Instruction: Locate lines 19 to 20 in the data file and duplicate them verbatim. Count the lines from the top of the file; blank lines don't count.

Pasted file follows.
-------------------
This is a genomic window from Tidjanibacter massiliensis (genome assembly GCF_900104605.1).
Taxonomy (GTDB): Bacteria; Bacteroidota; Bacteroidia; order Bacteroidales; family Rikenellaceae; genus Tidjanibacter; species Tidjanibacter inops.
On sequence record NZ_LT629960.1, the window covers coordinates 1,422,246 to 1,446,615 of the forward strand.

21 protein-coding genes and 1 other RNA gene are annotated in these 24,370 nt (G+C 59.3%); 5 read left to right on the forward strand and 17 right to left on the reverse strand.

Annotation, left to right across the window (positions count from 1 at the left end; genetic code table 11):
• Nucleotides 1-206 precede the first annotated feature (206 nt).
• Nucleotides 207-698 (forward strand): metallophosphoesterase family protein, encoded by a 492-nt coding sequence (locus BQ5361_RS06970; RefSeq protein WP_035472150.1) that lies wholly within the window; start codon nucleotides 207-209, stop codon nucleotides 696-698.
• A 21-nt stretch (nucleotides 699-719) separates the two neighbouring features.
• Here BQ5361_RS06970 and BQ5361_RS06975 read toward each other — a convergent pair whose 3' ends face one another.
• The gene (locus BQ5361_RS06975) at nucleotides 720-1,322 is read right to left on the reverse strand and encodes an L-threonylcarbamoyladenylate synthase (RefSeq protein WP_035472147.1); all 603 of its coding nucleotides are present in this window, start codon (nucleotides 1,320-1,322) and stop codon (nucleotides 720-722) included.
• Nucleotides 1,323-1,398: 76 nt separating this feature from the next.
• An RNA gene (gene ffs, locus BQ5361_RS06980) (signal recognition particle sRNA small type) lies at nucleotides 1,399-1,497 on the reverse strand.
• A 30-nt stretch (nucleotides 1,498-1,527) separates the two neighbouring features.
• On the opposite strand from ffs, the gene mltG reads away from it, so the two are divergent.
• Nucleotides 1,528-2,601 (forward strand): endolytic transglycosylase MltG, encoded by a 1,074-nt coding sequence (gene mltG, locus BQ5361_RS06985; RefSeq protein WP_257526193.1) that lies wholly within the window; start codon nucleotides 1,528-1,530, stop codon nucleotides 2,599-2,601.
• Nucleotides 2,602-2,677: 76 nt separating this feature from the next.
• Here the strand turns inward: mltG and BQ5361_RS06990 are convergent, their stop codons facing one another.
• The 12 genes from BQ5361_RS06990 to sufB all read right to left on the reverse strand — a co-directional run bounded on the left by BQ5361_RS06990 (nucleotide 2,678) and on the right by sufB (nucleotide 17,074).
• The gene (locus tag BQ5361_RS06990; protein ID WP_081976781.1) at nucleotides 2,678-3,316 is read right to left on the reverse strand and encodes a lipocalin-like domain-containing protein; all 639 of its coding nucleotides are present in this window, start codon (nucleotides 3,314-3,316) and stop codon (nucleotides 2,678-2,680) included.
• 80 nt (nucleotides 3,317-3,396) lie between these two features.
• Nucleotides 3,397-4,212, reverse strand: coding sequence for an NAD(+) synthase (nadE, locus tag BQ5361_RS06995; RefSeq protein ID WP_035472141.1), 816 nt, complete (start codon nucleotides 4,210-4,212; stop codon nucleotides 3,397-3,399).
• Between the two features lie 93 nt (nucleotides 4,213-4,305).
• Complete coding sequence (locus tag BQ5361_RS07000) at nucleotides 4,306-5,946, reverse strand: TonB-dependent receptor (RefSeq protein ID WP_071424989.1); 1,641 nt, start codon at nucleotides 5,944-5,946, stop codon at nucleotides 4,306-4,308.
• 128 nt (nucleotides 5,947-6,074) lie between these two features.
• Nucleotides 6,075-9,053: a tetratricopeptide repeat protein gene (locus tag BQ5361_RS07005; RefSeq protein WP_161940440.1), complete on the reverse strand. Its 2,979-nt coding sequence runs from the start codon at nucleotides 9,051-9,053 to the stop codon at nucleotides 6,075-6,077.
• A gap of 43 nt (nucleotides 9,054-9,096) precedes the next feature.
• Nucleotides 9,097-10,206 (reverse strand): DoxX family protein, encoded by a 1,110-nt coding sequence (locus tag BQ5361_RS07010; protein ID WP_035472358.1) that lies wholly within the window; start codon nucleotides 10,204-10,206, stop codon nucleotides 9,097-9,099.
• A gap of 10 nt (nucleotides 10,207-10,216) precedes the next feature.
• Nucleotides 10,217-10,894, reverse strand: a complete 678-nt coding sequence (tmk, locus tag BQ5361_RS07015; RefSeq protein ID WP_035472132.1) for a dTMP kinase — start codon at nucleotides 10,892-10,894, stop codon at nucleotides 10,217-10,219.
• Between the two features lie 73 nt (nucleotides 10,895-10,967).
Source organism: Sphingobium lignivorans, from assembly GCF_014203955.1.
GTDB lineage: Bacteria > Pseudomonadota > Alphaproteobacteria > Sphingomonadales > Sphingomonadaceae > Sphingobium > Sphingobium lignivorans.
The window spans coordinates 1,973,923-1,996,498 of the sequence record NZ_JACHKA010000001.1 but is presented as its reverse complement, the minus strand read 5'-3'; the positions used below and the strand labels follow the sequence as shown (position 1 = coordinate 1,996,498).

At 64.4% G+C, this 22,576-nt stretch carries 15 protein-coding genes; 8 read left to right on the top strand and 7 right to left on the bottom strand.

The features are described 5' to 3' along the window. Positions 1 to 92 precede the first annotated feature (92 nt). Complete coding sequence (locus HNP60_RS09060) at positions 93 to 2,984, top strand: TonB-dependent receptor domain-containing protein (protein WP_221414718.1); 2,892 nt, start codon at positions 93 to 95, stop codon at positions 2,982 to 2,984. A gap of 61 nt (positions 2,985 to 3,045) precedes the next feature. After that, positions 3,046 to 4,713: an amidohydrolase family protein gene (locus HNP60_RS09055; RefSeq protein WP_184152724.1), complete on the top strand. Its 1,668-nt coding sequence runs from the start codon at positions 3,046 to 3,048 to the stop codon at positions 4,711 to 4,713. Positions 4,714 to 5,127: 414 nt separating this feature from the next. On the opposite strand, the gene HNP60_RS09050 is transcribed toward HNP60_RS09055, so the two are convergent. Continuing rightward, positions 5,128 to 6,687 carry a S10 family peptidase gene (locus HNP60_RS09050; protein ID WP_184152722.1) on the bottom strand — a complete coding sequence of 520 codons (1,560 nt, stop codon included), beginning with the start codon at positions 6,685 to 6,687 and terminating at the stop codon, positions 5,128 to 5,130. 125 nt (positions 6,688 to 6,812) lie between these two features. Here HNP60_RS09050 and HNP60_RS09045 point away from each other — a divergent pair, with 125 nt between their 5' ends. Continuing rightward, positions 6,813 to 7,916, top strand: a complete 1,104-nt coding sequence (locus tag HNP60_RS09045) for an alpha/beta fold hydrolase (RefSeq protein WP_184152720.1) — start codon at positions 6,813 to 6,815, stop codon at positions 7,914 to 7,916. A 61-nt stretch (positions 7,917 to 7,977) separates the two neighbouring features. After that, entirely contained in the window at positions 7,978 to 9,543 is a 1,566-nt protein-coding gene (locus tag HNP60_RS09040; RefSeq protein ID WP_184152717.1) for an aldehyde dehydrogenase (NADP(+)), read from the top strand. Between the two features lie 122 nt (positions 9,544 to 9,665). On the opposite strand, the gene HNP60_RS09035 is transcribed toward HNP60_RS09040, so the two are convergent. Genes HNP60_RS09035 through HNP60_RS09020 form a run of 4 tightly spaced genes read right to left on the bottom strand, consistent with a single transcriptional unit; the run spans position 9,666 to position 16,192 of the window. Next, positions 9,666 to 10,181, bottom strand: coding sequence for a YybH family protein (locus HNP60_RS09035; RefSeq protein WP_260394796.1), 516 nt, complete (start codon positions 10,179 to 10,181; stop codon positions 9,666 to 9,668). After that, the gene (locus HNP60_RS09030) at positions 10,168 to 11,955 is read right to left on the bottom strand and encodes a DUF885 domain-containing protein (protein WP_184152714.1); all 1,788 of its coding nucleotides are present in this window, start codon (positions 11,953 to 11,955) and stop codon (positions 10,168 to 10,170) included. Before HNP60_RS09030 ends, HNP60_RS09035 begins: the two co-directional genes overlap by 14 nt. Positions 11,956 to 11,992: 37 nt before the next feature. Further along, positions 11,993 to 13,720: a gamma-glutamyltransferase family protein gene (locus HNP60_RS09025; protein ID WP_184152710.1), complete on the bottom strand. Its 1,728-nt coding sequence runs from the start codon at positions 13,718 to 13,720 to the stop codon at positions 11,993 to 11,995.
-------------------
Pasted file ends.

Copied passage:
• The gene (locus tag BQ5361_RS06990; protein ID WP_081976781.1) at nucleotides 2,678-3,316 is read right to left on the reverse strand and encodes a lipocalin-like domain-containing protein; all 639 of its coding nucleotides are present in this window, start codon (nucleotides 3,314-3,316) and stop codon (nucleotides 2,678-2,680) included.
• 80 nt (nucleotides 3,317-3,396) lie between these two features.